The coronavirus crisis affects us all, regardless of the industry. The market research industry is no exception. The conduct of qualitative market research, in particular, has been impacted, since qualitative interviews or focus groups can now only be conducted remotely. A prospect asked me last week about the methodological adjustments resulting from the Coronavirus crisis. Virtualisation is, of course, the first answer and it is recommended by ESOMAR. But are remote qualitative interviews still as effective? How is communication affected by distance? A publication by my friend Dr Emmanuel Tourpe gave me the excuse to answer this question.
Remote qualitative research
Containment raises the question of the continuity of activities and in particular qualitative studies. Ethnography, participatory observation and Design Thinking projects are no longer possible under the current conditions. Unless, of course, you are interested in what consumers are doing in their homes, in which case the timing is ideal.
But what about focus groups and other face-to-face interviews? ESOMAR’s guidelines are clear: on-line methodologies should be used whenever possible. We already carry out a lot of remote interviews via Skype, WebEx or other equivalent means. But for focus groups, it’s a different story.
Concretely and precisely, I doubt that a semi-structured or “free” qualitative interview can be conducted with the same result on-line. The lack of physical proximity is inevitably felt on the interviewer’s ability to put his interlocutor at ease, to have his complete attention, and to deepen the subjects with the same efficiency. On the other hand, I think that guided interviews can be conducted on-line without any noticeable loss of quality.
The impact of distance on the quality of the communication
The physical distance that results from the virtualization of interactions seems to me to represent a new kind of communicational bias. With Emmanuel Tourpe’s permission, I have reproduced the text he wrote on the difficulties of communication, cognitive biases and the problem of communicating. The distance imposed by confinement and the use of digital tools seems to me to complicate a little more the search for the intention of the interviewee and of course, the detection of emotions. How, through the filter of the camera, can one detect body signs that betray an unspoken feeling, in short, information that is crucial for any qualitative research of an exploratory nature?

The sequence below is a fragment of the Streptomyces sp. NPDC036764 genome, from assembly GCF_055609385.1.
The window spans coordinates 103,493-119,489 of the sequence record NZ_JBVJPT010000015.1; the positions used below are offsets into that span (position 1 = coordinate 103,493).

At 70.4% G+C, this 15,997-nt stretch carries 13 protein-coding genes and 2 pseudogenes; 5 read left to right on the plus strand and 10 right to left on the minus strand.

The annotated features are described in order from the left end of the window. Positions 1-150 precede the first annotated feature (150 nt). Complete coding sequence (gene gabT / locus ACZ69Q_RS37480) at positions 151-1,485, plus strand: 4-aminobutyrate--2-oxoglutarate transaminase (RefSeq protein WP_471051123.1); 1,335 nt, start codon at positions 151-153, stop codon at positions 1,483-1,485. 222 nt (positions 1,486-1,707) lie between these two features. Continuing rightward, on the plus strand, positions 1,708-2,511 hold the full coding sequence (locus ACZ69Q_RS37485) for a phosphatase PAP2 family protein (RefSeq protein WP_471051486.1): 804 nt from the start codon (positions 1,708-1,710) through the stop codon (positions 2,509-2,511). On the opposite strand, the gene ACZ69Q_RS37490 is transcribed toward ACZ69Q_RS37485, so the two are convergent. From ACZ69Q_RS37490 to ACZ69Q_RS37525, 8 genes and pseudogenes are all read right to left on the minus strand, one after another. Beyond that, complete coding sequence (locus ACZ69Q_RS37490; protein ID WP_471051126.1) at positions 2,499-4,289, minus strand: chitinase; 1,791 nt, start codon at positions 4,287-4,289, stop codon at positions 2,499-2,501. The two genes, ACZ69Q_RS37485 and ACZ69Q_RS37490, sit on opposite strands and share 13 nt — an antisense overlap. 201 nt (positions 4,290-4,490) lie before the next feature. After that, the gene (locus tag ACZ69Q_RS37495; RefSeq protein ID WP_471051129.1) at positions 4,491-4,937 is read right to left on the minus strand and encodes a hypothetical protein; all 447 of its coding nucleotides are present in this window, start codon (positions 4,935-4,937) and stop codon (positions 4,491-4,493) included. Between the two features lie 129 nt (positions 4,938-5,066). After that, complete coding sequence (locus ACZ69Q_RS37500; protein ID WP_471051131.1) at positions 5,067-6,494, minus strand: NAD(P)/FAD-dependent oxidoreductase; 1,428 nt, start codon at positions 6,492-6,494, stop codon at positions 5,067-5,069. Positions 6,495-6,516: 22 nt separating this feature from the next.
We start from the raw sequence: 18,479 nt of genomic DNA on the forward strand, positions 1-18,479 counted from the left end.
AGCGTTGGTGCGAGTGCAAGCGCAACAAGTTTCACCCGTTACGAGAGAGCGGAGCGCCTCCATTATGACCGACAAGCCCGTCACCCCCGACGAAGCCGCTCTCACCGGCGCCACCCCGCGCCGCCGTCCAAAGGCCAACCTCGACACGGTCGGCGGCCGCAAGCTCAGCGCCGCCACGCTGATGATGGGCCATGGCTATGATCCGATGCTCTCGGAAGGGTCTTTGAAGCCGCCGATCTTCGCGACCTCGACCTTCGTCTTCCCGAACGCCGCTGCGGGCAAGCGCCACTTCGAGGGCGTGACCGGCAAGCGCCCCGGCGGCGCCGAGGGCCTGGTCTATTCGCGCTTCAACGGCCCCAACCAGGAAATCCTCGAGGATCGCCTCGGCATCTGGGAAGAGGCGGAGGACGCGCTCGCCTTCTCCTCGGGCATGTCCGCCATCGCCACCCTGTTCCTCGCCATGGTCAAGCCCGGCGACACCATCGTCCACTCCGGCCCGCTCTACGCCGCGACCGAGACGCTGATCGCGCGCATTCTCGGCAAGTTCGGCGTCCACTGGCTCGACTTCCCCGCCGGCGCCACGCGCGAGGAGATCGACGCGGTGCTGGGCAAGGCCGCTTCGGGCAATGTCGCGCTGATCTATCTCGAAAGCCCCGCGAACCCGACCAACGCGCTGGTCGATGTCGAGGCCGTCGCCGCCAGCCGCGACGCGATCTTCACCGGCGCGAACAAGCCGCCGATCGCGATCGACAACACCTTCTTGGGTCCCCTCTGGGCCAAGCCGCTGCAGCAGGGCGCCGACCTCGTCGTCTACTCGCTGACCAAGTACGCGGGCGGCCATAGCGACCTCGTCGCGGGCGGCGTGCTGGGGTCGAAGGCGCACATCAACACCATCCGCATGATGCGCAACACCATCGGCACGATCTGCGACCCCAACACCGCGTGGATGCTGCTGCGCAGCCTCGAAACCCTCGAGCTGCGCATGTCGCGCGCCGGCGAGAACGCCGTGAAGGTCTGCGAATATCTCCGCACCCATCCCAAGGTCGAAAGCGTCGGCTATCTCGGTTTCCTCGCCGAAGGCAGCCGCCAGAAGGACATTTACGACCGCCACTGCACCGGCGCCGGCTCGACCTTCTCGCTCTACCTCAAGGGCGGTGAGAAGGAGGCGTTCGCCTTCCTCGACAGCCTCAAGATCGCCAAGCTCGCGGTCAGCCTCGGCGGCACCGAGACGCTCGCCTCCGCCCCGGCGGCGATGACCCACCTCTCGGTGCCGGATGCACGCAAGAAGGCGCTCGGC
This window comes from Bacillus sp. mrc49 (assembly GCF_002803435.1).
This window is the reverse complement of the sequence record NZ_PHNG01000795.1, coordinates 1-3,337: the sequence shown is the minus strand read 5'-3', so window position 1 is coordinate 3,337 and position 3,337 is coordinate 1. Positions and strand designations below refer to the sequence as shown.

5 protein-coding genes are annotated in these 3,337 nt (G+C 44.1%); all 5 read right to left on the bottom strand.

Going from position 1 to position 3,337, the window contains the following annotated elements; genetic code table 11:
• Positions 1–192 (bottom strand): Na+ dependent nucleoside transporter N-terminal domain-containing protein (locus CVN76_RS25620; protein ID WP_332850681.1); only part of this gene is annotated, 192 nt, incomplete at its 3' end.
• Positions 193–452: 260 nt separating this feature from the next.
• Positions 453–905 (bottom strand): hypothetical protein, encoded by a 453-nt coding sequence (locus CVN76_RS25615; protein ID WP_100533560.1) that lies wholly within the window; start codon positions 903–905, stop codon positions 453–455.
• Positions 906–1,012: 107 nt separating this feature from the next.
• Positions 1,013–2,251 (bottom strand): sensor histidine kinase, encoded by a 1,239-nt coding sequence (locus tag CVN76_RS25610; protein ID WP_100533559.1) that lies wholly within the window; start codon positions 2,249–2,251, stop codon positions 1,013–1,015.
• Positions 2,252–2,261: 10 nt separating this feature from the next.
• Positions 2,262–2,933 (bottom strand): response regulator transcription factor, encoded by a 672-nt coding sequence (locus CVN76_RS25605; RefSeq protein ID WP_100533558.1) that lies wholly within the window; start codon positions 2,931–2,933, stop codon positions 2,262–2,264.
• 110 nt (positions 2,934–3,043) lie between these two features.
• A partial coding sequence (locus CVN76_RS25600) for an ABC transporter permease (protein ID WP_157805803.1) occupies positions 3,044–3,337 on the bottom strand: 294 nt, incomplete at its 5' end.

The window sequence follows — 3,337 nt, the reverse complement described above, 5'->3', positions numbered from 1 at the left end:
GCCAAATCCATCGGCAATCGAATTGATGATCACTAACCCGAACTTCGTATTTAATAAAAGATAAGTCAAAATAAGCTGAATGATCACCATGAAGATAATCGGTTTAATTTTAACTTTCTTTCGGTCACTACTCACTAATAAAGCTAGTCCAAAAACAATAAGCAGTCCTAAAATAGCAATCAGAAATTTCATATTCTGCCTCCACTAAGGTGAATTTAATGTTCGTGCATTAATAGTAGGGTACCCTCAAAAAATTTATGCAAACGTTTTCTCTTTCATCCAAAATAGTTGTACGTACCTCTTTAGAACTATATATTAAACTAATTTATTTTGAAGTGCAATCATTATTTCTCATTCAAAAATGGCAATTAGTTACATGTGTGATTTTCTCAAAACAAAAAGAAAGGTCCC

Let us now listen to Emmanuel, who has the rare gift of writing clearly while preserving the beauty of the language. Don’t hesitate to consult his course on communication theory.
“To communicate is to get a message across despite the 27 usual cognitive biases (or wounds of intelligence) that confuse it and obscure meaning.
This requires an effort on the part of the communicator (expressis verbis: clarity and sharpness). But above all, on the part of the one who receives the message: the intentio auctoris (actively seeking what the other wants to say).
Everybody knows that there are a set of rules to get your message across.
But we often forget that there is a real job to be done by the receiver. Be attentive only to the perceived emotions or instinctive feelings one feels, born of the message; project one’s “a priori”; not pay attention to the context; lend intentions; do not read or hear what is said or written.
There is a responsibility, rarely emphasized, on the part of the receiver: to seek the author’s intention.
It’s a rule in scientific exegesis – it should be a rule in couples, families and at work. Instead of diving into what I think I understood – having a passion for thinking about what one wanted to express.
When someone speaks to us or writes to us, it is our whole existence with its wounds that interprets the message – and more often than not misinterprets it. Reason and love must prevail here over emotion to recover the authentic meaning of the author. This is a forgotten rule of communication if we took advantage of the time of confinement to sharpen our sense of active reception, and to communicate better also by “saving the proposal of others” (St. Ignatius) instead of throwing ourselves on everything that is said without listening or effort…”.
For further information
Hall, S. (1973). Encoding and decoding in the television discourse.
Ide, P. (1992). Connaître ses blessures. Ed. de l’Emmanuel.
Illustration images: shutterstock
Posted in Marketing.